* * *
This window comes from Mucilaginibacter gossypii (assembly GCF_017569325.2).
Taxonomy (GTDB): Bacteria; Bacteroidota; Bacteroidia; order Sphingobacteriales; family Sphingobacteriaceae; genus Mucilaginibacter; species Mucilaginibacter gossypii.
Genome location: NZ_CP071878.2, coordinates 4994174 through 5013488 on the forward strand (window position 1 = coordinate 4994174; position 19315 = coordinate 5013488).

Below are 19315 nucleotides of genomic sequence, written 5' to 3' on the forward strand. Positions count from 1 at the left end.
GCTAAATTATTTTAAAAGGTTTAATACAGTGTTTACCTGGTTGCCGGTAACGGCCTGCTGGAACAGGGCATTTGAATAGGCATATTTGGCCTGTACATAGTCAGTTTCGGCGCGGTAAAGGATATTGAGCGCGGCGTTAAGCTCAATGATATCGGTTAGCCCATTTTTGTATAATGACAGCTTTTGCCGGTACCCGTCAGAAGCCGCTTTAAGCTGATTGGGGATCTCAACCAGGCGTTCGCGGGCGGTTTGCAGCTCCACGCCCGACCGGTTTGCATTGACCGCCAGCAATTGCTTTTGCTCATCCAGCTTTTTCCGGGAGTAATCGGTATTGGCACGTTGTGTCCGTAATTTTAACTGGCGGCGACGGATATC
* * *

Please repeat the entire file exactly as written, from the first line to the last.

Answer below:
This window comes from Mucilaginibacter gossypii (assembly GCF_017569325.2).
Taxonomy (GTDB): Bacteria; Bacteroidota; Bacteroidia; order Sphingobacteriales; family Sphingobacteriaceae; genus Mucilaginibacter; species Mucilaginibacter gossypii.
Genome location: NZ_CP071878.2, coordinates 4994174 through 5013488 on the forward strand (window position 1 = coordinate 4994174; position 19315 = coordinate 5013488).

Below are 19315 nucleotides of genomic sequence, written 5' to 3' on the forward strand. Positions count from 1 at the left end.
GCTAAATTATTTTAAAAGGTTTAATACAGTGTTTACCTGGTTGCCGGTAACGGCCTGCTGGAACAGGGCATTTGAATAGGCATATTTGGCCTGTACATAGTCAGTTTCGGCGCGGTAAAGGATATTGAGCGCGGCGTTAAGCTCAATGATATCGGTTAGCCCATTTTTGTATAATGACAGCTTTTGCCGGTACCCGTCAGAAGCCGCTTTAAGCTGATTGGGGATCTCAACCAGGCGTTCGCGGGCGGTTTGCAGCTCCACGCCCGACCGGTTTGCATTGACCGCCAGCAATTGCTTTTGCTCATCCAGCTTTTTCCGGGAGTAATCGGTATTGGCACGTTGTGTCCGTAATTTTAACTGGCGGCGACGGATATC